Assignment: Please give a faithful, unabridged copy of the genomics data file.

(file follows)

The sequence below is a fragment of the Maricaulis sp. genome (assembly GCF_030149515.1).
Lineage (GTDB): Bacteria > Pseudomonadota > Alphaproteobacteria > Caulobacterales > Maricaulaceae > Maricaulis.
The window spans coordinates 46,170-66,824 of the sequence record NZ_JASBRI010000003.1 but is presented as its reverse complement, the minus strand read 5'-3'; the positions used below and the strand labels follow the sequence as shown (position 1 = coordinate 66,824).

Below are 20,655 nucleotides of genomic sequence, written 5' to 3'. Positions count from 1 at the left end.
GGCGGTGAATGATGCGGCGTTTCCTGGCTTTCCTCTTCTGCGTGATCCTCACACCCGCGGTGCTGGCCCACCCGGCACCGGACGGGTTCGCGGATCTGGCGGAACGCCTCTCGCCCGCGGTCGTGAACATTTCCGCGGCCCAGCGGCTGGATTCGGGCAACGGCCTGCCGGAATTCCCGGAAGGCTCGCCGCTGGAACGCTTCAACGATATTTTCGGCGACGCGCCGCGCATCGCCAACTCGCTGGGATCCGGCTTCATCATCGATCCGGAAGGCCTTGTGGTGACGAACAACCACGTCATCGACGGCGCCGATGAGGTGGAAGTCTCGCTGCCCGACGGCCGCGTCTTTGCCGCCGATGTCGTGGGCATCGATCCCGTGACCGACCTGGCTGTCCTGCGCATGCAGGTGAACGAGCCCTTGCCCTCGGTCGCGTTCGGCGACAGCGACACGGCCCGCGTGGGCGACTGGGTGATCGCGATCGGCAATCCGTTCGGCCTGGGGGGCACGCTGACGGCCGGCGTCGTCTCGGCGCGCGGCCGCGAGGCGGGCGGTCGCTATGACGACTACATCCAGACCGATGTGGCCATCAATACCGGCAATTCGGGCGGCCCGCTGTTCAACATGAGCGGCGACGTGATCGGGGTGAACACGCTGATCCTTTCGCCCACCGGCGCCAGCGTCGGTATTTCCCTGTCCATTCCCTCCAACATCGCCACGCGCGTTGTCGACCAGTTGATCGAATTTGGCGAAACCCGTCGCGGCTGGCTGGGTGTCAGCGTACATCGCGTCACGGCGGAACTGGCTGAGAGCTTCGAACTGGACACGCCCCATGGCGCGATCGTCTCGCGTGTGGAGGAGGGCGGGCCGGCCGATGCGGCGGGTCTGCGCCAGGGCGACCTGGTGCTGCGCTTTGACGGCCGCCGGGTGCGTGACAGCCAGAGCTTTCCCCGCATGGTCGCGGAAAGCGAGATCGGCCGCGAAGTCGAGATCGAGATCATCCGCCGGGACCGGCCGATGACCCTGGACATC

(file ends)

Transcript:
The sequence below is a fragment of the Maricaulis sp. genome (assembly GCF_030149515.1).
Lineage (GTDB): Bacteria > Pseudomonadota > Alphaproteobacteria > Caulobacterales > Maricaulaceae > Maricaulis.
The window spans coordinates 46,170-66,824 of the sequence record NZ_JASBRI010000003.1 but is presented as its reverse complement, the minus strand read 5'-3'; the positions used below and the strand labels follow the sequence as shown (position 1 = coordinate 66,824).

Below are 20,655 nucleotides of genomic sequence, written 5' to 3'. Positions count from 1 at the left end.
GGCGGTGAATGATGCGGCGTTTCCTGGCTTTCCTCTTCTGCGTGATCCTCACACCCGCGGTGCTGGCCCACCCGGCACCGGACGGGTTCGCGGATCTGGCGGAACGCCTCTCGCCCGCGGTCGTGAACATTTCCGCGGCCCAGCGGCTGGATTCGGGCAACGGCCTGCCGGAATTCCCGGAAGGCTCGCCGCTGGAACGCTTCAACGATATTTTCGGCGACGCGCCGCGCATCGCCAACTCGCTGGGATCCGGCTTCATCATCGATCCGGAAGGCCTTGTGGTGACGAACAACCACGTCATCGACGGCGCCGATGAGGTGGAAGTCTCGCTGCCCGACGGCCGCGTCTTTGCCGCCGATGTCGTGGGCATCGATCCCGTGACCGACCTGGCTGTCCTGCGCATGCAGGTGAACGAGCCCTTGCCCTCGGTCGCGTTCGGCGACAGCGACACGGCCCGCGTGGGCGACTGGGTGATCGCGATCGGCAATCCGTTCGGCCTGGGGGGCACGCTGACGGCCGGCGTCGTCTCGGCGCGCGGCCGCGAGGCGGGCGGTCGCTATGACGACTACATCCAGACCGATGTGGCCATCAATACCGGCAATTCGGGCGGCCCGCTGTTCAACATGAGCGGCGACGTGATCGGGGTGAACACGCTGATCCTTTCGCCCACCGGCGCCAGCGTCGGTATTTCCCTGTCCATTCCCTCCAACATCGCCACGCGCGTTGTCGACCAGTTGATCGAATTTGGCGAAACCCGTCGCGGCTGGCTGGGTGTCAGCGTACATCGCGTCACGGCGGAACTGGCTGAGAGCTTCGAACTGGACACGCCCCATGGCGCGATCGTCTCGCGTGTGGAGGAGGGCGGGCCGGCCGATGCGGCGGGTCTGCGCCAGGGCGACCTGGTGCTGCGCTTTGACGGCCGCCGGGTGCGTGACAGCCAGAGCTTTCCCCGCATGGTCGCGGAAAGCGAGATCGGCCGCGAAGTCGAGATCGAGATCATCCGCCGGGACCGGCCGATGACCCTGGACATC